Georgia Woman Sentenced to 46 Months in Tax Fraud Scheme
Montgomery, Alabama – Regina Renee Ellis, 49, of Fairburn, Georgia, was sentenced on January 12, 2017 to 46 months in prison following her conviction on federal access device fraud charges, announced George L. Beck, Jr., United States Attorney for the Middle District of Alabama. Ellis had previously pled guilty to this charge in September 2016.
Evidence collected during the investigation established that in July 2013, officers with the Auburn Police Department met with employees at a retail establishment in Opelika, Alabama regarding counterfeit travelers checks that had been passed at the store. Ellis and another individual used counterfeit travelers checks to purchase items at two separate stores, which led to their arrest.
After the arrest, numerous traveler’s checks, credit and debit cards, and pieces of personal identifying information were seized from the vehicle that Ellis had traveled in to Alabama. A subsequent investigation revealed that the personal information of over 400 individuals was used to file fraudulent federal income tax returns. In addition to 46 months’ imprisonment, Ellis was sentenced to a three-year term of supervised release, and ordered to pay restitution in the amount of $ 1,672,971.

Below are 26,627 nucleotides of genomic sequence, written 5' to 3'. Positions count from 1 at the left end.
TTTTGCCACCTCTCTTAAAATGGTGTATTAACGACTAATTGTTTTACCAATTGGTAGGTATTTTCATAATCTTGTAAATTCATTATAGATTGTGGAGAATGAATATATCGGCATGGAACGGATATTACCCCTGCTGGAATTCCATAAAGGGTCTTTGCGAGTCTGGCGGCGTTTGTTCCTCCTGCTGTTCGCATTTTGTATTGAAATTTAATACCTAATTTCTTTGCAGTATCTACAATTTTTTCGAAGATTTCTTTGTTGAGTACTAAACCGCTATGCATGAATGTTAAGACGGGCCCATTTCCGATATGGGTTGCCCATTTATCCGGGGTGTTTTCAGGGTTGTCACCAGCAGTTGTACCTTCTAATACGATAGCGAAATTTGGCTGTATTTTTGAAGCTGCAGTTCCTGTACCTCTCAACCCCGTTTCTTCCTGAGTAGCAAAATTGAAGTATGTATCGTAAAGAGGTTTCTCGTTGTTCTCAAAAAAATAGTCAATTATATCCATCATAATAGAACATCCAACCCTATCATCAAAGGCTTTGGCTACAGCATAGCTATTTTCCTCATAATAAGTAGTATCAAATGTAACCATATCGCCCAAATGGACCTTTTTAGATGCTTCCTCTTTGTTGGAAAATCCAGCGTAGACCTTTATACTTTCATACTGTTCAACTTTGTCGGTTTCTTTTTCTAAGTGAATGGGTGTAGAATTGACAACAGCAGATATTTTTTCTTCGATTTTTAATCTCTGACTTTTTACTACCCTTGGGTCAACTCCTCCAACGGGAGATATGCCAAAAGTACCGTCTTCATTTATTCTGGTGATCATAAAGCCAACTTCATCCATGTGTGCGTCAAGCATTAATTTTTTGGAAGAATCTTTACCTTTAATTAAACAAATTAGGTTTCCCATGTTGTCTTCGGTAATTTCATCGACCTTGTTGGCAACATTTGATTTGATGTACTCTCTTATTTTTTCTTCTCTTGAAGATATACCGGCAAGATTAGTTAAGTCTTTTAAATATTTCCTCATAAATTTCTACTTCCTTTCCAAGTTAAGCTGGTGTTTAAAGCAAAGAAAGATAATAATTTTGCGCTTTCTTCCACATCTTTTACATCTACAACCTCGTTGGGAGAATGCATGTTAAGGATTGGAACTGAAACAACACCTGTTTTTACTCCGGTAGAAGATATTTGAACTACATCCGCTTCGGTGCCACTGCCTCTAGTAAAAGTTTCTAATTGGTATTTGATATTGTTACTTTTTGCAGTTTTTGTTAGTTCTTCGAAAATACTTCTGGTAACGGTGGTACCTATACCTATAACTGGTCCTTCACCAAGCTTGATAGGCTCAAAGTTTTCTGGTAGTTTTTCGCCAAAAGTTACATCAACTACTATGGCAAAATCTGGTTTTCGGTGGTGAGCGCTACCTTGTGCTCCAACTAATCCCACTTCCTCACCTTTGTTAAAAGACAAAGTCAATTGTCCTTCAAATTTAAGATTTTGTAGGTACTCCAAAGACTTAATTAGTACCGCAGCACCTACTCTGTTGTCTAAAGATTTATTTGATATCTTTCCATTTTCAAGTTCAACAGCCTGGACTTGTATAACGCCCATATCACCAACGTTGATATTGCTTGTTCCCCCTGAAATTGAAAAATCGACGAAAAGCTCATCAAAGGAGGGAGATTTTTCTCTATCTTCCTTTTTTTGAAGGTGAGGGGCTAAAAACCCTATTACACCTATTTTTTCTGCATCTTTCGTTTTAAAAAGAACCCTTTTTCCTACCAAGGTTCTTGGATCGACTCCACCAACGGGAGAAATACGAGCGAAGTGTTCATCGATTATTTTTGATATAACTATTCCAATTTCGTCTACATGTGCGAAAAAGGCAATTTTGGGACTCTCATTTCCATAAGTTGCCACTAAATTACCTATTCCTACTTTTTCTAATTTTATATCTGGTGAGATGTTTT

“Criminals are working hard every day to enrich themselves at the expense of hard working taxpayers,” stated U.S. Attorney Beck. “I applaud the efforts of all the agencies involved in this investigation, both federal and local, that identified the criminal activity of this individual and helped bring her to justice.”
“The United States Treasury is not a personal ATM with unlimited funds,” stated Special Agent in Charge Veronica F. Hyman-Pillot, Internal Revenue Service-Criminal Investigation. “As we begin filing season, IRS-CI will continue to use every resource available to eliminate refund fraud by identifying those involved in these schemes and bringing them to justice.”
"Identity theft is an ongoing problem which law enforcement combats on a daily basis”, stated Resident Agent in Charge Clayton Slay, U.S. Secret Service in Montgomery, Alabama. “In this particular scheme, which had ties to New York, New York, the stolen identities were used to obtain credit cards, pass counterfeit travelers checks and file fraudulent tax returns in numerous cities and communities in Alabama.” Slay continued by saying "This was a collaborative effort between the Opelika Police Department, the IRS Criminal Investigation Division and U.S. Secret Service in Montgomery. Hopefully the lengthy sentence handed down to Ellis will serve as a deterrent to others looking to commit these types of crimes in the Middle District of Alabama.”
The Internal Revenue Service-Criminal Investigation, United States Secret Service, and the Opelika and Auburn, Alabama, Police Departments investigated this case. Assistant United States Attorney Todd A. Brown prosecuted the case.